by Daniel M. Romano III, Treasurer & CFO
West Clermont Schools
This past year, West Clermont encountered several major events. Some of them were achievements after much hard work. Others were unavoidable events. All of them had an impact on our fiscal fitness.
We are so thankful to our community for supporting our 7.99 mill emergency operating levy in 2020. In passing this levy, it permitted us as a district to continue our current level of programs and services. It allowed the district to maintain a foundational level of programming with an eye on building the capacity to begin the necessary improvements to enhance student performance.
Just as importantly, bypassing this levy, prevented the state from placing the district in a status of “fiscal distress” due to an ongoing imbalance where our revenue exceeded our expenses—resulting in continually lowering our cash balances.
Quite simply, without the funding from this new levy, the eventual cuts to the district would have been devastating.
COVID-19 brought an abrupt disruption and change of life not only in our homes and workplaces but also in the operations of our schools. In order to provide a safe and supportive learning environment for our students, staff, and any community members entering our facilities, our costs increased in many areas. For example, new cleaning supplies, protective equipment, and cleaning procedures were added to our operating budget. We also anticipate this expense will continue into the next school year. Implementing new learning formats that included remote, online learning, in-classroom with social distancing, and a hybrid combination, brought unplanned costs to our teaching and learning budget. In addition, our ability to cover staff absences due to COVID illnesses and related quarantines became strained and lessened our capacity to fill positions. In short, substitute staff costs became a victim of low supply and increased demand.
These are just a few of the COVID-related challenges to our fiscal fitness.
However, the greatest (and most concerning) of all of our challenges has been the untold learning loss that has occurred with our students. While this cost is unknown, numerous national studies have estimated amounts in the thousands of dollars per student per year for the next few years.
The negotiations during the summer of 2020 brought two unions to the table who understood both our operational and fiscal realities. The West Clermont Education Association (WCEA), represents our teaching and certificated staff, and West Clermont Helping Ohio’s Public Employees (HOPE) represents our support and classified staff. Both of these organizations renewed collective bargaining agreements with a zero increase in base pay.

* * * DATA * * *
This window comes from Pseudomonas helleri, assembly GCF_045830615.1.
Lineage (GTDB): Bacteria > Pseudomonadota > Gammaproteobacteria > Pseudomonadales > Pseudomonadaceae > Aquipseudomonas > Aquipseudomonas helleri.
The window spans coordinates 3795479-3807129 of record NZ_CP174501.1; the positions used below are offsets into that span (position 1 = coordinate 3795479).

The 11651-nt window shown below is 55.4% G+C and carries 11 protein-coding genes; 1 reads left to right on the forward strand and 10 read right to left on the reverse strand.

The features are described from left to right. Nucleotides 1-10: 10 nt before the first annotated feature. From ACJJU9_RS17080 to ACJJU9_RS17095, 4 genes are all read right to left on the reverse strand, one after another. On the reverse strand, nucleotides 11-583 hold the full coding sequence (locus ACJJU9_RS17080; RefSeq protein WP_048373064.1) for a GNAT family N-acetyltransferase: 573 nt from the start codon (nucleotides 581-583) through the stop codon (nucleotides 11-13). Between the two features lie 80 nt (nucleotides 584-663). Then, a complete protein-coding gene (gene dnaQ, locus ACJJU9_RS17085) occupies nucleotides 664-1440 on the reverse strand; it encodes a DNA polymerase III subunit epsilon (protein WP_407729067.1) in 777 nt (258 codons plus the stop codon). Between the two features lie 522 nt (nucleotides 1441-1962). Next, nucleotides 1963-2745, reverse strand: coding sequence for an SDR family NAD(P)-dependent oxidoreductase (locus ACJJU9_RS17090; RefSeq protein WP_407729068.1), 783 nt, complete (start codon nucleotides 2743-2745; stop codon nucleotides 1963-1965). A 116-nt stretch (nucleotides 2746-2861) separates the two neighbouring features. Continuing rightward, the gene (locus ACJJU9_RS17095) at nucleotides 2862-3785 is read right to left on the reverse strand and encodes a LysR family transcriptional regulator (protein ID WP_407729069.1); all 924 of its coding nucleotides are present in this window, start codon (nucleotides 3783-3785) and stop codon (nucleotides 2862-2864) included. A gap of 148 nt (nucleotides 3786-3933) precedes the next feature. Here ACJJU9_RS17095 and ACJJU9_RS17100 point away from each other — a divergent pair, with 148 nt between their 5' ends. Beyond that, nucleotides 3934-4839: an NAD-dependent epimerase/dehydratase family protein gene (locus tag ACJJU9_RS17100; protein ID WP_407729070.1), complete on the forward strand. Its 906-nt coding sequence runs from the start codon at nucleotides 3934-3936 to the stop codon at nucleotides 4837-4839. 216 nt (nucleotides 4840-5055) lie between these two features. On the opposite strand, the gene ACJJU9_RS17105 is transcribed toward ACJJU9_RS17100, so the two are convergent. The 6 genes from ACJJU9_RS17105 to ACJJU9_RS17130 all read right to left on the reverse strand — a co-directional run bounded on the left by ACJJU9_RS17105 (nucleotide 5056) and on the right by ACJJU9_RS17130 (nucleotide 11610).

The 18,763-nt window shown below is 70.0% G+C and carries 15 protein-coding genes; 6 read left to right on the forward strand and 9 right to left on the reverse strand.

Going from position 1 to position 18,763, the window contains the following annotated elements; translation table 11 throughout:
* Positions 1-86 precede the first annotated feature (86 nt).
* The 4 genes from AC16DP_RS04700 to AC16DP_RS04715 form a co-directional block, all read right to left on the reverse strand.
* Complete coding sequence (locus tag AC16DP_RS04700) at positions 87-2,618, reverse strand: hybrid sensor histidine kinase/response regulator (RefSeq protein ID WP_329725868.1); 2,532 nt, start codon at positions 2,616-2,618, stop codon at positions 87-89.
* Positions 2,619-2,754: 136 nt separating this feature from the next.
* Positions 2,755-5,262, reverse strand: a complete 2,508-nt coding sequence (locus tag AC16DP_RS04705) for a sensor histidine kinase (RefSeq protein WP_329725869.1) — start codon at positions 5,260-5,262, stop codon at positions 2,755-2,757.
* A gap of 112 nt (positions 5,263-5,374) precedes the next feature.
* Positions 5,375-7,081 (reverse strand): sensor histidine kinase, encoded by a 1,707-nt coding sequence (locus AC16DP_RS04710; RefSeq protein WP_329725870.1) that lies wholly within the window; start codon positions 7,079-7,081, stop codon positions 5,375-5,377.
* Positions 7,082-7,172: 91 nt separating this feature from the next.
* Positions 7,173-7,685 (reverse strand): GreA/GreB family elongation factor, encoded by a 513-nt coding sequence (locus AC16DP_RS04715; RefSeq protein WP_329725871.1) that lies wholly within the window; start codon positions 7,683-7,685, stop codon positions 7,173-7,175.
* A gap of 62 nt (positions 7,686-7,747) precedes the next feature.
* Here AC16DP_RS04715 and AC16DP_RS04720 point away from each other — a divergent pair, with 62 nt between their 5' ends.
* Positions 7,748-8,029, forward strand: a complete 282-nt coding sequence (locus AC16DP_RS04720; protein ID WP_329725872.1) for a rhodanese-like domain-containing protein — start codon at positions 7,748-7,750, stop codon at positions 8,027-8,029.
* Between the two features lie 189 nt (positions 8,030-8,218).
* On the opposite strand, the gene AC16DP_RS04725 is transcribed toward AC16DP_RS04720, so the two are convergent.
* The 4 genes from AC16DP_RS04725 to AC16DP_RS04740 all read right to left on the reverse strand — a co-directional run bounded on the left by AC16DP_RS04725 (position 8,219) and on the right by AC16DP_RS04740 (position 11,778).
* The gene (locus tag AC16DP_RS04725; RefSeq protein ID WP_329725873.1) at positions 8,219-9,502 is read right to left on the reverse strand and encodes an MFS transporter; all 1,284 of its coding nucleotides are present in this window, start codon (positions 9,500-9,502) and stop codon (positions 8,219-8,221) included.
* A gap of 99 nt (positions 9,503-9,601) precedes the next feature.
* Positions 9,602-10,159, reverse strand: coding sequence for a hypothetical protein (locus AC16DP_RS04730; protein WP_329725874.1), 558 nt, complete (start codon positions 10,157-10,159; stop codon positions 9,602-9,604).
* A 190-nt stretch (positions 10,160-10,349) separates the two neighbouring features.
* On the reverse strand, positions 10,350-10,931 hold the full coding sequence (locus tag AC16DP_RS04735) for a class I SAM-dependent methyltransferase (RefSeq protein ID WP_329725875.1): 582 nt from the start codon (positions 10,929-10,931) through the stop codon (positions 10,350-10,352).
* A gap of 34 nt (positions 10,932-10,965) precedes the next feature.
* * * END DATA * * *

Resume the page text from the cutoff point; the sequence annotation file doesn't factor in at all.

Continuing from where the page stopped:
As a result of the economic impact of COVID on the state’s fiscal picture, West Clermont’s state funding also experienced two swift and drastic reductions. The first cut came with only two months left in the 2020 fiscal year, reducing critical revenue to the district by $1.7 million dollars. A second reduction of $760,000 in state funding has impacted this current fiscal year as well.
History has taught us that after any “great disruption”, society pulls together and creates a better place in which to live. COVID-19 will arguably be defined as such. However, arriving on the other side of disruption with a positive outcome does not come automatically—nor without an investment—especially at the local level, which includes schools.
Thankfully, as a result of our success at the ballot, our district was fortunate not only to receive the additional local levy money to sustain our programs, we were also granted additional dollars from local, state, and federal sources. We took these monies and used them to make investments in our future as a district. Chart I illustrates these sources, amounts, and investments.
By focusing these dollars on support for our people (staff), programs (curriculum), and facilities (classrooms), we have at the same time made an enhanced investment in our students. Receiving these additional funds was not only timely but essential for our district as our 2020 fiscal year expenditures per pupil ranks in the lowest 4% of all districts in the state. As illustrated below, our cost per pupil is well below both the state average and that of similar districts in Ohio.
Although we are proud of our ability to be efficient, the large gap in our per-pupil spending when compared to the state average and similar districts indicates that we may be doing without the necessary tools and resources to be effective.
Therefore, our efforts going forward lie in advocating for increased funding, prioritizing any additional funds to activate the initiatives of our strategic plan, and continuing to communicate and engage our community in the operations of our district. We know that together we can move our district from the past level of fiscal distress to a more positive level of fiscal fitness.